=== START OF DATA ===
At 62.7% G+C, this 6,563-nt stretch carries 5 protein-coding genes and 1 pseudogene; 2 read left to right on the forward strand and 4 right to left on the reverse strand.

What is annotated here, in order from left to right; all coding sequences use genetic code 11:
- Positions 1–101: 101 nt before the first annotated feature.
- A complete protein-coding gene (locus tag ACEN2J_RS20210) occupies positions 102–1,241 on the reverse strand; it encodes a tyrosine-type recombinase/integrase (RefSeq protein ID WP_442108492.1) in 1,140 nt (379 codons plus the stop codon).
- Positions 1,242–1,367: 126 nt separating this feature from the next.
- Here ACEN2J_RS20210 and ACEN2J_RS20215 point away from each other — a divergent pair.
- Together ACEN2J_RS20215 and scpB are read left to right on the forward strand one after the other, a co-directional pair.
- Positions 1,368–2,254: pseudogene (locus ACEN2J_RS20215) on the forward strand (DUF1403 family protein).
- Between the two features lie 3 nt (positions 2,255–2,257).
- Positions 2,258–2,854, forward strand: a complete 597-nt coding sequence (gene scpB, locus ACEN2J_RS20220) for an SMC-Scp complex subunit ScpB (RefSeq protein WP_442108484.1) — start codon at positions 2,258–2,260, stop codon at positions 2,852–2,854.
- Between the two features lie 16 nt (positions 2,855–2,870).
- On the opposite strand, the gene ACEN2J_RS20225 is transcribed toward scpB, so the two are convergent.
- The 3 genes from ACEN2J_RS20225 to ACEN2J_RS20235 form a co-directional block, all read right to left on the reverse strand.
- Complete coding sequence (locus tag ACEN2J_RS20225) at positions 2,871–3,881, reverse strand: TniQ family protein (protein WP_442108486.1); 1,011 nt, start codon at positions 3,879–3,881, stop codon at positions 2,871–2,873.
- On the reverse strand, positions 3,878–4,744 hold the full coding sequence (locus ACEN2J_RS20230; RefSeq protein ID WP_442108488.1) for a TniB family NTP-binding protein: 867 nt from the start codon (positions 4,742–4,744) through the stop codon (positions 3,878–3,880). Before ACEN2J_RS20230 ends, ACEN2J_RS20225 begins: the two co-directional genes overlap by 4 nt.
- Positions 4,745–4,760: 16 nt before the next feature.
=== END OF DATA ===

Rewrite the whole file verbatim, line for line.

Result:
At 62.7% G+C, this 6,563-nt stretch carries 5 protein-coding genes and 1 pseudogene; 2 read left to right on the forward strand and 4 right to left on the reverse strand.

What is annotated here, in order from left to right; all coding sequences use genetic code 11:
- Positions 1–101: 101 nt before the first annotated feature.
- A complete protein-coding gene (locus tag ACEN2J_RS20210) occupies positions 102–1,241 on the reverse strand; it encodes a tyrosine-type recombinase/integrase (RefSeq protein ID WP_442108492.1) in 1,140 nt (379 codons plus the stop codon).
- Positions 1,242–1,367: 126 nt separating this feature from the next.
- Here ACEN2J_RS20210 and ACEN2J_RS20215 point away from each other — a divergent pair.
- Together ACEN2J_RS20215 and scpB are read left to right on the forward strand one after the other, a co-directional pair.
- Positions 1,368–2,254: pseudogene (locus ACEN2J_RS20215) on the forward strand (DUF1403 family protein).
- Between the two features lie 3 nt (positions 2,255–2,257).
- Positions 2,258–2,854, forward strand: a complete 597-nt coding sequence (gene scpB, locus ACEN2J_RS20220) for an SMC-Scp complex subunit ScpB (RefSeq protein WP_442108484.1) — start codon at positions 2,258–2,260, stop codon at positions 2,852–2,854.
- Between the two features lie 16 nt (positions 2,855–2,870).
- On the opposite strand, the gene ACEN2J_RS20225 is transcribed toward scpB, so the two are convergent.
- The 3 genes from ACEN2J_RS20225 to ACEN2J_RS20235 form a co-directional block, all read right to left on the reverse strand.
- Complete coding sequence (locus tag ACEN2J_RS20225) at positions 2,871–3,881, reverse strand: TniQ family protein (protein WP_442108486.1); 1,011 nt, start codon at positions 3,879–3,881, stop codon at positions 2,871–2,873.
- On the reverse strand, positions 3,878–4,744 hold the full coding sequence (locus ACEN2J_RS20230; RefSeq protein ID WP_442108488.1) for a TniB family NTP-binding protein: 867 nt from the start codon (positions 4,742–4,744) through the stop codon (positions 3,878–3,880). Before ACEN2J_RS20230 ends, ACEN2J_RS20225 begins: the two co-directional genes overlap by 4 nt.
- Positions 4,745–4,760: 16 nt before the next feature.